Marcin Barabasz

imagination is more important than knowledge… A. Einstein


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Cheap WIFI Switch review (KK-SP3)

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This time I would like to share my experience of a cheap Chinese wifi switch that i bought on Ebay for approx. 16$, plenty of sellers offer it. It is advertised to be able to operate from mobile phone via dedicated app. I was really hoping I wouldn’t need to use it for anything more than configuring connection to my home wifi:).

After receiving the package after few weeks from ordering I was really surprised how good it actually looked. The only drawback was the need to use power switch adapter – but it is not that bad since it is hidden under the switch when plugged in.

After connecting the switch to my home wifi using dedicated android app (There is a manual included). I could indeed turn the device connected on and off – it did it’s job pretty well, but that was not a main purpose I bought this device.

After a little googling I was able to connect to it via ssh.

username: root; password: p9z34cCapture

It turned out that it is actually powered by Linux koven 3.10.26 – very nice indeed – always good to see some familiar interface. This distribution is of course very limited to fit this small device but anyway great to have another Linux device at home.

The next thing was to be able to interface the switch over some well recognized channel- like REST for example.

Here is how I did it (from linux prompt):


mkdir /www/cgi-bin

chmod 755 cgi-bin

Download a cgi script from link and put it to cgi-bin directory.

After that you should be able to control the switch with using:

http://192.168.1.13/cgi-bin/relay.cgi?on

http://192.168.1.13/cgi-bin/relay.cgi?off

(replace 192.168.1.13 with the ip of your kankun)

Using this few small steps I can now utilize this switch in my home automation solution. It will be a topic of a separate post so stay tuned.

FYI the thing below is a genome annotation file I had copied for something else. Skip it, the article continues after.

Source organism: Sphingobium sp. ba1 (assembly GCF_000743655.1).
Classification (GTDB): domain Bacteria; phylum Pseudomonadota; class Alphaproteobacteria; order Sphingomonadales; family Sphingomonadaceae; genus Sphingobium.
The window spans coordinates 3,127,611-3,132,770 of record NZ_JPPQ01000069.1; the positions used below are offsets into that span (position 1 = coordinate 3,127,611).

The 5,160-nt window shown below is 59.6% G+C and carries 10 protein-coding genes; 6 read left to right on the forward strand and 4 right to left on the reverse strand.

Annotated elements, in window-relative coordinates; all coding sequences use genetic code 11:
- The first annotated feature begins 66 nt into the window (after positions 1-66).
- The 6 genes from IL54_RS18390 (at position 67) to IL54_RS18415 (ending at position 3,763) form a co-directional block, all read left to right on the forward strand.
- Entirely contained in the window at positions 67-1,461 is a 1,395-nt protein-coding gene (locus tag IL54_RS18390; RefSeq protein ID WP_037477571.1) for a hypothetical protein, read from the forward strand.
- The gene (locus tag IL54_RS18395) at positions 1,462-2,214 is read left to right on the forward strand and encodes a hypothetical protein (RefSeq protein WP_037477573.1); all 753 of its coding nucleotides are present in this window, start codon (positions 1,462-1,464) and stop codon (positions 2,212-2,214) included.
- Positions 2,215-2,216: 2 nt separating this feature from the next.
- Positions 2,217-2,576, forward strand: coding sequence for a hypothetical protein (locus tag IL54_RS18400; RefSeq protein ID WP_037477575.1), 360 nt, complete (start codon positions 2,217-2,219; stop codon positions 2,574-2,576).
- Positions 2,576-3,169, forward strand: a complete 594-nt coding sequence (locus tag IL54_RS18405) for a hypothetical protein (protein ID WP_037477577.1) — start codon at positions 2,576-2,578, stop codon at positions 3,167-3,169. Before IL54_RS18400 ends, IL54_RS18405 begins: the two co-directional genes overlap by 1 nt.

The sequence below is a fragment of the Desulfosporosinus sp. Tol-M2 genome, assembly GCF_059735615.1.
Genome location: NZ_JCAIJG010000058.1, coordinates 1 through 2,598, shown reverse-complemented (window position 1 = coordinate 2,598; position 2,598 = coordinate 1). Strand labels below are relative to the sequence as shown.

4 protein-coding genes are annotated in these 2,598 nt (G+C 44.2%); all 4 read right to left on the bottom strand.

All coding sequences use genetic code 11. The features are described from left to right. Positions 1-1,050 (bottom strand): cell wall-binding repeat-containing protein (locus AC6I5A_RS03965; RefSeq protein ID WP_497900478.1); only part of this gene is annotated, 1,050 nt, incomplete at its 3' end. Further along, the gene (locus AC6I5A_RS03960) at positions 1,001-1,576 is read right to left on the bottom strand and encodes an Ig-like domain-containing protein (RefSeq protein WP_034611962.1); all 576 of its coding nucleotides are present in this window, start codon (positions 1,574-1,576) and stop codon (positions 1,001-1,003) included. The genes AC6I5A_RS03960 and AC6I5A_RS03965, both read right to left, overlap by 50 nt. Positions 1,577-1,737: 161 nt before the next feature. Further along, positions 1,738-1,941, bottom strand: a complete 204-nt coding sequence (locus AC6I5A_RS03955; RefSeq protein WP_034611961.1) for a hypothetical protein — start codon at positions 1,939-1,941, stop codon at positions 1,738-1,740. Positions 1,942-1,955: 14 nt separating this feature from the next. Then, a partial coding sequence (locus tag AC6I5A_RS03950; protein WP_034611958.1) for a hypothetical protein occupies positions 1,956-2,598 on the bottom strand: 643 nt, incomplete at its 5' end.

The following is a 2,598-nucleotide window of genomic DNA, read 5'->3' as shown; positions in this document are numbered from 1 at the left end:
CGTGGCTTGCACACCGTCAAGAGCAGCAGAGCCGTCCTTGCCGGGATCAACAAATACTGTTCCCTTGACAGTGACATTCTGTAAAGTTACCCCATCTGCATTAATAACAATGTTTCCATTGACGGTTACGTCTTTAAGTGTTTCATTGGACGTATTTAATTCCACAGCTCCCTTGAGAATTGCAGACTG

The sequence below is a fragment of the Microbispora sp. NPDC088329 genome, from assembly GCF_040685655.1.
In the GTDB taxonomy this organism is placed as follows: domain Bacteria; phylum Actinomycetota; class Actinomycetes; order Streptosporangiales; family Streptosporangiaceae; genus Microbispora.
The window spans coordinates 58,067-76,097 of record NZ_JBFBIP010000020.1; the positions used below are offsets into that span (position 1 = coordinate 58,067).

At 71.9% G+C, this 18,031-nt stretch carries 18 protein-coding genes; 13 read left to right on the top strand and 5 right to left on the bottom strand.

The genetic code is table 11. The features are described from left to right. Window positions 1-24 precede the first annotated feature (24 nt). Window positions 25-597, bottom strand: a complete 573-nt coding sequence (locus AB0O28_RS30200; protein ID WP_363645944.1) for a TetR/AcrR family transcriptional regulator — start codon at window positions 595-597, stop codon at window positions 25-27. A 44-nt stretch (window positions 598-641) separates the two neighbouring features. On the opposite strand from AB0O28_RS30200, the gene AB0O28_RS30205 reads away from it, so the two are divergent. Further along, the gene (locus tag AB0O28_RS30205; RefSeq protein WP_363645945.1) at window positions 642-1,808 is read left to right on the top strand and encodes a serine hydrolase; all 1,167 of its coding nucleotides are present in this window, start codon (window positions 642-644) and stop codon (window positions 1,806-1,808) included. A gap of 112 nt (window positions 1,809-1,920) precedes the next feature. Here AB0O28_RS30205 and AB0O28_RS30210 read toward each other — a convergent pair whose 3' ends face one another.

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Electric longboard

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I got this idea of making myself an electric skateboard after watching one episode of a gadget show in polish TV titled “Nowy gadżet” where presenter was enjoying electric skateboards made by Tesla Boards. His experience was great, but there was one problem – the price. At that time the cost of the board was around 4000 PLN which is around 1000 euros. After little bit of digging I have found loads of other manufacturers who sold assembled boards, and also kits allowing to convert your traditional board to an electric one. Unfortunately all of those were still beyond the limit I would be willing to spend for this gadget. After even more digging I have found few instructions how this was build by amateurs one really caught my attention link. The guys goal was to come down to around 300$ which is pretty good for me as well. Then I have decided I will try to make similar project. Actually the other project is very well documented and should be a must read for anyone willing to build their own electric long board. I got all needed components from HobbyKing for about 270$ including shipping, that did not include pulleys and belt, that I have found in one local manufacturer ebmia. The prices were very affordable. Next step was to modify pulleys and create a frame for the motor. Unfortunately I don’t have neither mill nor lathe so I had relay on outsourcing this task to someone else. Politechnika Wrocławska was my choice, also in case of welding it all together – the prices of all this was around 50$ in total. My biggest concern was of course welding, since it is aluminium, and I had no idea which type of aluminium the trucks were made of, some are not weldable at all. Finished frame with motor already mounted looks like this:

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As for battery and all electronics I had an idea of using an old HDD drawer. I thought it would be cool to be able to have a spare battery in a backpack to extend the range. I however abandoned this idea after realizing that first of all I wouldn’t probably need this extra range, second the whole rack was a bit too big. I have ended up using just a drawer.

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Putting all things together was really no more than one evening job, The next day I had to try it out so I did. The experience was just awesome. It was even better than I imagined it to be. First runs were smooth and carving without the need to kick was just great. When I first used the board I didn’t have much experience with LiPo batteries, and wasn’t really aware how important it is not to discharge them below certain limit. Unfortunately I used the board a little bit too much without knowing it and I went below that limit. Not only I had to come back home on foot (around 7km) but also I completely damaged one of the batteries (it got swollen and couldn’t be charged anymore). I had to pay my price for being hasty.  After I ordered and received a new battery I invested also in voltage meter and set the limit to 3.5V per cell. The meter starts beeping when the limit is reached and this is definitely the time to stop.